35. Miss Rathbone
asked the First Lord of the Admiralty whether he has considered the case, of which particulars have been furnished him, where a naval officer who has made no contribution to 175 the support of his wife since September, 1939, is continuing to draw and to pocket for his own use the wife's allowance appropriate to his rank; and how far this is permitted by Admiralty regulations in the case of commissioned officers and of ratings, respectively?
I have investigated the case to which the hon. Member refers and have ascertained that in fact this officer is paying to his wife, who has charge of the child of the marriage, a far greater sum than he is receiving as marriage and children's allowances. Under the Officer's Marriage Allowance scheme marriage and children's allowances are issuable to an officer who is separated from his wife whom he does not maintain provided he is responsible for the maintenance of his child or children. The position is different in the case of ratings since the marriage allowance is paid direct to the wife.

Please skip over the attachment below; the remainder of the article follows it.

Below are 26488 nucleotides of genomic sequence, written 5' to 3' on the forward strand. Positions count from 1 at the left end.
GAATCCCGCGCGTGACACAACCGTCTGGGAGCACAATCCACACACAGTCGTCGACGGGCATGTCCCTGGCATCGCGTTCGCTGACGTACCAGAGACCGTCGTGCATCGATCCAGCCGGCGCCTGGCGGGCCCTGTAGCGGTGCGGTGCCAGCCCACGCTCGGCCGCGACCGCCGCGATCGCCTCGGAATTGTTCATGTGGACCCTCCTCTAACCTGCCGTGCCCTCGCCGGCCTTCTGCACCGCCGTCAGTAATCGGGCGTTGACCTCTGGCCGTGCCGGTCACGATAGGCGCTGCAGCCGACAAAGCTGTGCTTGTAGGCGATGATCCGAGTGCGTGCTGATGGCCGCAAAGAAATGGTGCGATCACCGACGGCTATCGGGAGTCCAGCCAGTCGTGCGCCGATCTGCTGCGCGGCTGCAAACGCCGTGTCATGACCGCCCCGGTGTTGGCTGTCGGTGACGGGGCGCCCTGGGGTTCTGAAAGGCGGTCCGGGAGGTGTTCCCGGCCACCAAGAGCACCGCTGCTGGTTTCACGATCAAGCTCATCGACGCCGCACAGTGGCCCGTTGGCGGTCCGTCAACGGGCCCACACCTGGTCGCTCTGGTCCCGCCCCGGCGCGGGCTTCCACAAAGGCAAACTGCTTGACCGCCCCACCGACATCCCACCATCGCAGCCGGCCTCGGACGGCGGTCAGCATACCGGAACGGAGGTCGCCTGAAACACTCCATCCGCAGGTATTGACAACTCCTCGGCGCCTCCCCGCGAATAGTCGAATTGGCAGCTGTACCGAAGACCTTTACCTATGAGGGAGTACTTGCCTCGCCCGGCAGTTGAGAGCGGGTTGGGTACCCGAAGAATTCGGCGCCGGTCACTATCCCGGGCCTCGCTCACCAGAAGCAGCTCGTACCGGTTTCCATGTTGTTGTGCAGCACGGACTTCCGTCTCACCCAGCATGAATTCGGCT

Is the right hon. Gentleman aware that the money paid by the officer to his wife is paid by order of the court and is the amount appropriate for the support of the child and that a woman would be misappropriating money if she should use it for herself? So the question of the officer retaining the wife's allowance is really irrelevant to the question what he pays his wife for a different purpose.
I have no evidence of any widespread failure on the part of naval officers to meet their commitments, but, surely, if there is some disagreement on the part of the lady in the particular case as to the ruling of the court, she always has the court at her disposal.
Does the right hon. Gentleman admit that there is a distinction made in the Admiralty between officers and ratings and that officers are given the power, if they are mean enough to use it, of appropriating to their own use money paid by the taxpayers for the support of their wives, whereas a rating is not so permitted? Does he really justify such a class distinction?
The whole basis of the allowances is different, and it is not possible for me under the Act of 1865 to make any change in the law. But, in fact, we have no evidence of any widespread need to change the law.